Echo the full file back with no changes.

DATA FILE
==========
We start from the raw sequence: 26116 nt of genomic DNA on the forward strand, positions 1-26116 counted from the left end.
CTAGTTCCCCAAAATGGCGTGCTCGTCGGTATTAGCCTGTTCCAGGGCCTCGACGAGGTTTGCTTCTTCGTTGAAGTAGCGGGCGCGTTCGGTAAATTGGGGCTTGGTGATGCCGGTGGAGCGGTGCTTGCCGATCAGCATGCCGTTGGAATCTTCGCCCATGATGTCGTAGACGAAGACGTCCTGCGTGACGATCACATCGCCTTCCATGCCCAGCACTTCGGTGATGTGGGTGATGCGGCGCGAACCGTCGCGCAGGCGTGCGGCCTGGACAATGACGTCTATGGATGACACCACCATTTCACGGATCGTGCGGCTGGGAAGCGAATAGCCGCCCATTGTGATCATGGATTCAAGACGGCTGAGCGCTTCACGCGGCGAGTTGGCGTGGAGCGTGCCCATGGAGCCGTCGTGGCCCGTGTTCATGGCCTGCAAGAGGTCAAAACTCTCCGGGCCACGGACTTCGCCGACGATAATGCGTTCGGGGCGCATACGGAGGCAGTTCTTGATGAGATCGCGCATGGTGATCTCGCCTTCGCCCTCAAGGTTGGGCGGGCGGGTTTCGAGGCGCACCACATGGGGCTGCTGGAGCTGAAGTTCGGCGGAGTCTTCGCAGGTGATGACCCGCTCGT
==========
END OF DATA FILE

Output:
We start from the raw sequence: 26116 nt of genomic DNA on the forward strand, positions 1-26116 counted from the left end.
CTAGTTCCCCAAAATGGCGTGCTCGTCGGTATTAGCCTGTTCCAGGGCCTCGACGAGGTTTGCTTCTTCGTTGAAGTAGCGGGCGCGTTCGGTAAATTGGGGCTTGGTGATGCCGGTGGAGCGGTGCTTGCCGATCAGCATGCCGTTGGAATCTTCGCCCATGATGTCGTAGACGAAGACGTCCTGCGTGACGATCACATCGCCTTCCATGCCCAGCACTTCGGTGATGTGGGTGATGCGGCGCGAACCGTCGCGCAGGCGTGCGGCCTGGACAATGACGTCTATGGATGACACCACCATTTCACGGATCGTGCGGCTGGGAAGCGAATAGCCGCCCATTGTGATCATGGATTCAAGACGGCTGAGCGCTTCACGCGGCGAGTTGGCGTGGAGCGTGCCCATGGAGCCGTCGTGGCCCGTGTTCATGGCCTGCAAGAGGTCAAAACTCTCCGGGCCACGGACTTCGCCGACGATAATGCGTTCGGGGCGCATACGGAGGCAGTTCTTGATGAGATCGCGCATGGTGATCTCGCCTTCGCCCTCAAGGTTGGGCGGGCGGGTTTCGAGGCGCACCACATGGGGCTGCTGGAGCTGAAGTTCGGCGGAGTCTTCGCAGGTGATGACCCGCTCGT